Key must try to lock out Thorpe and Trescothick

Myles Hodgson
Monday 16 December 2013 04:40

Robert Key will become England's latest opening batsman today, knowing he has the daunting task of trying to oust more established names from the Test line-up before this winter's Ashes.

The Kent batsman has earned his call-up after an outstanding summer at county level, averaging 44 from his 12 first-class matches, and a thumb injury to Marcus Trescothick which has ruled him out for most of the season.

With Trescothick unlikely to feature in the remaining three Tests against India, beginning with the second Test which starts today at at Trent Bridge, Key has until the end of the season to impress the selectors.

Trescothick should have recovered to take his place in the tour party, but the long-term future of Graham Thorpe, who has announced his decision to take a complete break from cricket, is less predictable.

"It's a lucky opportunity for me," Key said. "Marcus and Graham Thorpe are among the best players around at the moment and for him [Trescothick] not to play because of his injury is unfortunate.

"I'm going to be going out there doing my best and trying to keep guys like him and Graham Thorpe out of the side, trying to give the selectors a dilemma when these guys are fit for selection."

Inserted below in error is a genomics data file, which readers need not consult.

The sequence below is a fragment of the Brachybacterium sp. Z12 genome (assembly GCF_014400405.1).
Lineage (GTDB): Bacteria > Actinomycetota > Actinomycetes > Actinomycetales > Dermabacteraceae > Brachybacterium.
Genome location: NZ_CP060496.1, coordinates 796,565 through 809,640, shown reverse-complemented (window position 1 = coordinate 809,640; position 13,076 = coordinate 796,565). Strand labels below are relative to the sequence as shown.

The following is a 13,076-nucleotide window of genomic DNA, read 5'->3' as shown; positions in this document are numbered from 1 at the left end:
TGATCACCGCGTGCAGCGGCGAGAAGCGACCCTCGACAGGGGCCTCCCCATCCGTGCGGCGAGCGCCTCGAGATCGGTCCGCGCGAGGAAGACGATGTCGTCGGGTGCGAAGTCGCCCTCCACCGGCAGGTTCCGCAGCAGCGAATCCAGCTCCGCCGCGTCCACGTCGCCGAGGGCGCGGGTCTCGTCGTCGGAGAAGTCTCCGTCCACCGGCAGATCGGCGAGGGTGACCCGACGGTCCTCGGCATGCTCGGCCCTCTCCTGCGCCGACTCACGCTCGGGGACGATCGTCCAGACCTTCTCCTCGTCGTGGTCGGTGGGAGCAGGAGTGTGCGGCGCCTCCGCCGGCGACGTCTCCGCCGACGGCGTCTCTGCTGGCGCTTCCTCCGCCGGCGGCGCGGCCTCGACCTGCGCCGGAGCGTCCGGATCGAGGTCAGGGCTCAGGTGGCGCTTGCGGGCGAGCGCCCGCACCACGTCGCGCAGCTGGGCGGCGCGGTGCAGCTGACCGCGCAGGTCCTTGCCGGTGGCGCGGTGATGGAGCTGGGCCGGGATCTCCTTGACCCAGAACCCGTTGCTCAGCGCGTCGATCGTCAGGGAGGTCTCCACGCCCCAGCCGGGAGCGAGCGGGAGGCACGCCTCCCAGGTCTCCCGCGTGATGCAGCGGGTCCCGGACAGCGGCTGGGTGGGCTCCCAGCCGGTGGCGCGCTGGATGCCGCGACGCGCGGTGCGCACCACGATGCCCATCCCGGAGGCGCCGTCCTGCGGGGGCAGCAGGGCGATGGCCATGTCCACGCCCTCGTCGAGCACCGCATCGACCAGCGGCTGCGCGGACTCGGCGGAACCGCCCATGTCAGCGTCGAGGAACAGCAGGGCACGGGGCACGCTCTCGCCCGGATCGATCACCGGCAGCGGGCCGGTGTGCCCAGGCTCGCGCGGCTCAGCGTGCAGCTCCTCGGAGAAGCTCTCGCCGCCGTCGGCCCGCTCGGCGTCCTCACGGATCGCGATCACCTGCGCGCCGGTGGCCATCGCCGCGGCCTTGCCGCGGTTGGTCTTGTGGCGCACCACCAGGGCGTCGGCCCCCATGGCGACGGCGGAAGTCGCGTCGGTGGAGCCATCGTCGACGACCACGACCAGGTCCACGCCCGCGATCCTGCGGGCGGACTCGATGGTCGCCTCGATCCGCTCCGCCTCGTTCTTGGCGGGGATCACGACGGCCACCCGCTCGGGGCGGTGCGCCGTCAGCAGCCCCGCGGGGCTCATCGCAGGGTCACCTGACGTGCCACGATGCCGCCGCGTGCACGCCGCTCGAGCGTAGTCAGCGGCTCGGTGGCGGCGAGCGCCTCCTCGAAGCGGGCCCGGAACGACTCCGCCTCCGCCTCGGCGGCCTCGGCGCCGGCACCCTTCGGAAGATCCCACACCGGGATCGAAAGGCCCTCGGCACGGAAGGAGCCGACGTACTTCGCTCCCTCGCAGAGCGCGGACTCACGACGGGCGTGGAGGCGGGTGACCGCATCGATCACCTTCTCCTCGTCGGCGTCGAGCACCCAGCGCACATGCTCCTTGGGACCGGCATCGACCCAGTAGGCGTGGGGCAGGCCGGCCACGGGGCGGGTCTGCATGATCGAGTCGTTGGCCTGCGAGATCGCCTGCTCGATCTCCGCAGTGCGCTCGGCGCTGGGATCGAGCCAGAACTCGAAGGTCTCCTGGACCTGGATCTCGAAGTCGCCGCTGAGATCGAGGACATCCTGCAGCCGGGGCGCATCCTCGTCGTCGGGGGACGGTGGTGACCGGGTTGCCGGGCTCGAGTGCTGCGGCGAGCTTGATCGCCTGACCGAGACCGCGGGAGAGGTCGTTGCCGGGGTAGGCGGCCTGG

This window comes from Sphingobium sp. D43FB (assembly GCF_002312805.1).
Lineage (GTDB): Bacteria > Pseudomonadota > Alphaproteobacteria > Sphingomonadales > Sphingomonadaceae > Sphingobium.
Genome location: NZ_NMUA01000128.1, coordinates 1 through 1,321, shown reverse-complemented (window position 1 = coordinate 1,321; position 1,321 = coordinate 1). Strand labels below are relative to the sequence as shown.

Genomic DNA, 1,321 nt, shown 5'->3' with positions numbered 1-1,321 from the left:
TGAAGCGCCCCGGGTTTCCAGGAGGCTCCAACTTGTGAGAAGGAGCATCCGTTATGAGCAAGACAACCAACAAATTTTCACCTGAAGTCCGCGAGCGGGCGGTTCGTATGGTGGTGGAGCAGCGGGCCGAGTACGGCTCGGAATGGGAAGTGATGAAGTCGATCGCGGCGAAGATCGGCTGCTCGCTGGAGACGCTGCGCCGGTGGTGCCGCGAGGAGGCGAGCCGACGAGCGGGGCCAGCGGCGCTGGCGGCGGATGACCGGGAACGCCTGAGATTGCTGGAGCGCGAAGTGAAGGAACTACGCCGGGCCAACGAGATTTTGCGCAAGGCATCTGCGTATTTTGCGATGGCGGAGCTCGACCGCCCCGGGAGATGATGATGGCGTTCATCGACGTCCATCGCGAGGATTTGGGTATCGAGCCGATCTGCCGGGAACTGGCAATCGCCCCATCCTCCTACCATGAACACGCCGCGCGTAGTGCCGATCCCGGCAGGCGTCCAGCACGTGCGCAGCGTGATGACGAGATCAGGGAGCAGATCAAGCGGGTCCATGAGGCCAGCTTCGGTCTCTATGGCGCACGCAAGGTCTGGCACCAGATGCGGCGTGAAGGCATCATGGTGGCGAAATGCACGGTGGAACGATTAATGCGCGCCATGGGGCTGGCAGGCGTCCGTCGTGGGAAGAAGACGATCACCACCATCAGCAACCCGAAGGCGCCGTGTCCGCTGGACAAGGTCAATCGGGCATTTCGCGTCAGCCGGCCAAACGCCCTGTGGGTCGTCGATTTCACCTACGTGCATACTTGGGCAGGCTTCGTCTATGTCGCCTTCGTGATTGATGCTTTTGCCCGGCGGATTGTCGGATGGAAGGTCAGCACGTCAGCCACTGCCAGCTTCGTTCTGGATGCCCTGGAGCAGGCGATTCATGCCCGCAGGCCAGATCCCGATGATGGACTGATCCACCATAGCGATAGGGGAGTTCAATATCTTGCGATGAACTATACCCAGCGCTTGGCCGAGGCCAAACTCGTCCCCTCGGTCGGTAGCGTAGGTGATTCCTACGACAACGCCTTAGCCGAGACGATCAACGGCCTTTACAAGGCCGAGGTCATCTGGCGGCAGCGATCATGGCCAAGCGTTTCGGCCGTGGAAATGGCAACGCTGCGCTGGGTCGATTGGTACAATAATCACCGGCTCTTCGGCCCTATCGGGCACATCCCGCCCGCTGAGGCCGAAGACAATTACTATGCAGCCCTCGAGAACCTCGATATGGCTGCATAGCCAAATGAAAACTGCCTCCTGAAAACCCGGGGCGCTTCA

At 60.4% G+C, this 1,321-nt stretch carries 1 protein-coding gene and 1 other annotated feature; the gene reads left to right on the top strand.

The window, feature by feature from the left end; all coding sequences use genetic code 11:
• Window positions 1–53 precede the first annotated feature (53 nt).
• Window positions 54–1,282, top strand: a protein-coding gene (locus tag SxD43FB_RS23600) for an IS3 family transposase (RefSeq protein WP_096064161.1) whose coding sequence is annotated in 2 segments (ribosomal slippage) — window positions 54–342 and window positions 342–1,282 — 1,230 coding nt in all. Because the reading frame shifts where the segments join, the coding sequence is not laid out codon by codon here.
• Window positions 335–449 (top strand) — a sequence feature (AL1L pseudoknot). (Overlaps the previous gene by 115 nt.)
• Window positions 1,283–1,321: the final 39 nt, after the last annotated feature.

England are also set to give a debut to Stephen Harmison. The Durham fast bowler, selected for four England squads without making the starting line-up two years ago against Zimbabwe and the West Indies, is hoping to replace Simon Jones after the Glamorgan fast bowler sustained a side strain.

Jones is expected to be out for two weeks but hopes to return for Glamorgan in their Championship match against Durham on 16 August, giving him an outside chance of a recall for the third Test at Headingley six days later.

"It feels good to be back, but it will be better if I actually get a game," said Harmison. "Conditions in the past meant I didn't get a chance."

"At start of the season I was being bandied about as being the one bowler from the Academy that could go on and play Test cricket this summer.

"But Simon got there first. I spent some time with him in Australia and what he did was a breath of fresh air for English cricket."

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